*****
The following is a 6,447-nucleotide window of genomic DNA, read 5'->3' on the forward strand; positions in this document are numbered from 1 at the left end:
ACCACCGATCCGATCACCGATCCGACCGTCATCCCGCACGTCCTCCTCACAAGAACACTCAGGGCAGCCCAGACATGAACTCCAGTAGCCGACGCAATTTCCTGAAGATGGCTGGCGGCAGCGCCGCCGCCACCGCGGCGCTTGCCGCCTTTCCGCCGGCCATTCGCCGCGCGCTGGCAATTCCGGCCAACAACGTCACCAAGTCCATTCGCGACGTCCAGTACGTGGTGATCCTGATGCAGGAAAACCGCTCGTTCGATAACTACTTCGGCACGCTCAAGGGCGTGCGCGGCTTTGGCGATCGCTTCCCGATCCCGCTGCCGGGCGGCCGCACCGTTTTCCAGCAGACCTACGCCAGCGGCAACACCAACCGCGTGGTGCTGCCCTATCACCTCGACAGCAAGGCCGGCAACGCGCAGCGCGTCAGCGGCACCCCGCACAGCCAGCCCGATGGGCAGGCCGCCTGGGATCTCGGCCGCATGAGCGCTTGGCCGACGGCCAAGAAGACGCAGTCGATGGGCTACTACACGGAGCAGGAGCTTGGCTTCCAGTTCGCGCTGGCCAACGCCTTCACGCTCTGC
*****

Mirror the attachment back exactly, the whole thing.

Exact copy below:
The following is a 6,447-nucleotide window of genomic DNA, read 5'->3' on the forward strand; positions in this document are numbered from 1 at the left end:
ACCACCGATCCGATCACCGATCCGACCGTCATCCCGCACGTCCTCCTCACAAGAACACTCAGGGCAGCCCAGACATGAACTCCAGTAGCCGACGCAATTTCCTGAAGATGGCTGGCGGCAGCGCCGCCGCCACCGCGGCGCTTGCCGCCTTTCCGCCGGCCATTCGCCGCGCGCTGGCAATTCCGGCCAACAACGTCACCAAGTCCATTCGCGACGTCCAGTACGTGGTGATCCTGATGCAGGAAAACCGCTCGTTCGATAACTACTTCGGCACGCTCAAGGGCGTGCGCGGCTTTGGCGATCGCTTCCCGATCCCGCTGCCGGGCGGCCGCACCGTTTTCCAGCAGACCTACGCCAGCGGCAACACCAACCGCGTGGTGCTGCCCTATCACCTCGACAGCAAGGCCGGCAACGCGCAGCGCGTCAGCGGCACCCCGCACAGCCAGCCCGATGGGCAGGCCGCCTGGGATCTCGGCCGCATGAGCGCTTGGCCGACGGCCAAGAAGACGCAGTCGATGGGCTACTACACGGAGCAGGAGCTTGGCTTCCAGTTCGCGCTGGCCAACGCCTTCACGCTCTGC